Camrose man died in pain after Covenant Health hindered access to assisted-dying services, son says
Gerald Wallace’s suffering happened months after Covenant says it had addressed access issues
An Edmonton man says his terminally ill 80-year-old father suffered for weeks, then died in terrible pain in rural Alberta after Covenant Health prevented him from accessing assisted-dying services in the way that accommodated his declining condition.
Paul Wallace said his father, retired United Church minister Gerald Wallace, encountered Covenant "roadblocks" to an assisted death in October and November 2017 — months after the Catholic health provider claims it addressed issues with its treatment of assisted-dying patients.
"My dad wanted another option," Wallace said, referring to an assisted death. "And it was restricted and denied him."
Wallace is troubled that a religious policy of Covenant Health, a Catholic health provider, superseded his father's wishes for when and how he died.
"It is probably going to stay with me for a long, long time," he said, adding his father's death was controlled "by somebody that wasn't even the denomination of his faith."
Gerald Wallace's case is the fourth to emerge in a CBC News investigation into how Covenant Health's policy and position on medical assistance in dying (MAID) has traumatized patients trying to exercise their legal right to the procedure.
- 'Made to feel like criminals': Doreen Nowicki's fight to die
- Paralyzed, terminally ill man had to sign assisted-dying papers in bus shelter
- Alberta's health minister was warned in 2016 about Covenant Health treatment of assisted-dying patient
The Camrose man's ordeal differs from the others, however, in that he was ultimately unable to get a medically assisted death. Wallace had pancreatic cancer and was in pain and so weak he could barely move when he died on Nov. 18, 2017.
Under Covenant Health policy, patients cannot undergo assessments by Alberta Health Services (AHS) staff, or even sign the form requesting an assisted death, in its publicly funded facilities.
It will sometimes allow patients to access those services on site, but it is always up to Covenant's discretion. In 2016, Alberta Health Minister Sarah Hoffman exempted Covenant from having to provide access to MAID services.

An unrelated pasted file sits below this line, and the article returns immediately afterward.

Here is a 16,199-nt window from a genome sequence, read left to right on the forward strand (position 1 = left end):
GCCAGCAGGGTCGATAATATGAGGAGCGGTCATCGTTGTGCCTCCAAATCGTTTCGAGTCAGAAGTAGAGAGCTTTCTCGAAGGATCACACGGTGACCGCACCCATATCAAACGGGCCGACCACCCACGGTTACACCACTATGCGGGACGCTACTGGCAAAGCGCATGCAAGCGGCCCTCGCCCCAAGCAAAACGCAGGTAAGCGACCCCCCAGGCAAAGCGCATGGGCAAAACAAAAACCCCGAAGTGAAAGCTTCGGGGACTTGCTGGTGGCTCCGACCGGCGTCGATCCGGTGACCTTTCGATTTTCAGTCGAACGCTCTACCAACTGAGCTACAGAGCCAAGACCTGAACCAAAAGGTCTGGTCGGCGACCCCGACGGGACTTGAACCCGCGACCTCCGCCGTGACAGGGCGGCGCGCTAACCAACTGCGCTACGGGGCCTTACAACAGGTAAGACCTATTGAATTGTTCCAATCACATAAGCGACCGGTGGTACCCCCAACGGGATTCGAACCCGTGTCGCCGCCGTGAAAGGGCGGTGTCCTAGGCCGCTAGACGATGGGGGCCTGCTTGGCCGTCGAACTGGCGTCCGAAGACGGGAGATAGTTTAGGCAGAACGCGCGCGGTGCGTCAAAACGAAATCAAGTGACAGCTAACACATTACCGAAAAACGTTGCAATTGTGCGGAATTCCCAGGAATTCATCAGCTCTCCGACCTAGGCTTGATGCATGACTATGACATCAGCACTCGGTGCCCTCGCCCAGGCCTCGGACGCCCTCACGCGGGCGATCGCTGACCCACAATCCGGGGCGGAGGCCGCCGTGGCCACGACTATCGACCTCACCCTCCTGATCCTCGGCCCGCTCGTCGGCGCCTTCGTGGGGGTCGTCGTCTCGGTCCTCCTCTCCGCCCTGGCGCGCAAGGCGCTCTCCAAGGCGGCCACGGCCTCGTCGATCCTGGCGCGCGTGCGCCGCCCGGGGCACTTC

Paul Wallace discusses the pain he says his father suffered after Covenant Health impeded access to assisted-dying services.
Covenant's enforcement of its policy has created increased suffering for some patients: a 66-year-old ALS patient who was wheeled out to the sidewalk for her MAID assessment; a paralyzed, 72-year-old man who ended up signing his request form in a bus shelter; a rural Alberta patient who nearly bled out and dying of natural causes after Covenant delayed access to MAID services.
In an op-ed published last week in The Edmonton Journal, Covenant chief medical officer Dr. Owen Heisler referred to those patients' ordeals as "historical MAID events."
Heisler said the health provider reviewed them at the time — the latest incident CBC News reported occurred in May 2017 — and acted on "new opportunities to reflect, learn and improve," with no incidents in "at least the last year."
Paul Wallace challenges that characterization.
"To use the term 'historical' to try and put (this issue) in the past, as if it's gone — it's not," he said.
"It's right here," he said, fighting back tears. "It is not the past for me and it is certainly not historical."
Covenant declined an interview request, citing patient confidentiality.
Weeks left, not years
Diagnosed with pancreatic cancer in the summer of 2017, Gerald Wallace had only one nearby option: St. Mary's Hospital, a Covenant Health facility.
Adjusting to hospital life was difficult for Wallace; his son describes him as a proud and loving family man with fierce independence, the product of his British working-class upbringing.